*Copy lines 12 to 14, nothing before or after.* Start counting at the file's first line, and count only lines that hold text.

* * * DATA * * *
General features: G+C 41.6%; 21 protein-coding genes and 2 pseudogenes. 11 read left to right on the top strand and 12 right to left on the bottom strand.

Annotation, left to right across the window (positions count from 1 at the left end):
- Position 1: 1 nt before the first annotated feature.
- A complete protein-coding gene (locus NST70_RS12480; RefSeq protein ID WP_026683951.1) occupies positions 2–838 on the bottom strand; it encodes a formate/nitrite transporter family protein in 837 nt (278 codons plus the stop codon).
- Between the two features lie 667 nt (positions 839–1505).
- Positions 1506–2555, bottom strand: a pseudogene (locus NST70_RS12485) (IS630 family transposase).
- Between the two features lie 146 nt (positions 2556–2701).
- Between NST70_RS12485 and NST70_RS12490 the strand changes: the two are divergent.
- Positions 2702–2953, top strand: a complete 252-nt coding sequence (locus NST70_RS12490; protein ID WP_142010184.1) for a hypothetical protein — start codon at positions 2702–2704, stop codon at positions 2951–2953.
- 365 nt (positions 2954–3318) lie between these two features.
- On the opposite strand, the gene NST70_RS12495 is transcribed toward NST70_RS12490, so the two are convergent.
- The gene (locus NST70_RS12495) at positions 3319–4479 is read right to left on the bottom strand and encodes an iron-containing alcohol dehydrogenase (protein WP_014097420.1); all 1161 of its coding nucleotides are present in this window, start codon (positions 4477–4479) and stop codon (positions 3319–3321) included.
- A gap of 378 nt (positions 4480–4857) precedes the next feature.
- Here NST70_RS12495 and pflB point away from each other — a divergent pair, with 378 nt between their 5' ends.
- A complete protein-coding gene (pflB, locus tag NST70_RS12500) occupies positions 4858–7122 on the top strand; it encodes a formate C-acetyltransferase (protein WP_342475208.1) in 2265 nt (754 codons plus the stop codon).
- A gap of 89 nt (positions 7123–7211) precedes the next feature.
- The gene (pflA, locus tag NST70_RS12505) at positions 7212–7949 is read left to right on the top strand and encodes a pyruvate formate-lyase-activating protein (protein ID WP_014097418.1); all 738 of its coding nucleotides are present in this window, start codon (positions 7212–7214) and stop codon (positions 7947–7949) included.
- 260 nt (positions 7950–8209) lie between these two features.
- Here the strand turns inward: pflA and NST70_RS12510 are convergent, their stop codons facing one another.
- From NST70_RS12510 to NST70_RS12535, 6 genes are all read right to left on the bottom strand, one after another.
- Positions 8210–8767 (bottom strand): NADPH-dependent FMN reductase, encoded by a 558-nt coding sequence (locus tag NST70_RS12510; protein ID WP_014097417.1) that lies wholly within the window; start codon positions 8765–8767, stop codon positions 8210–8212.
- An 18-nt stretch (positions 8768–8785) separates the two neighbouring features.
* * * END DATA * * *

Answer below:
- The gene (locus NST70_RS12495) at positions 3319–4479 is read right to left on the bottom strand and encodes an iron-containing alcohol dehydrogenase (protein WP_014097420.1); all 1161 of its coding nucleotides are present in this window, start codon (positions 4477–4479) and stop codon (positions 3319–3321) included.
- A gap of 378 nt (positions 4480–4857) precedes the next feature.
- Here NST70_RS12495 and pflB point away from each other — a divergent pair, with 378 nt between their 5' ends.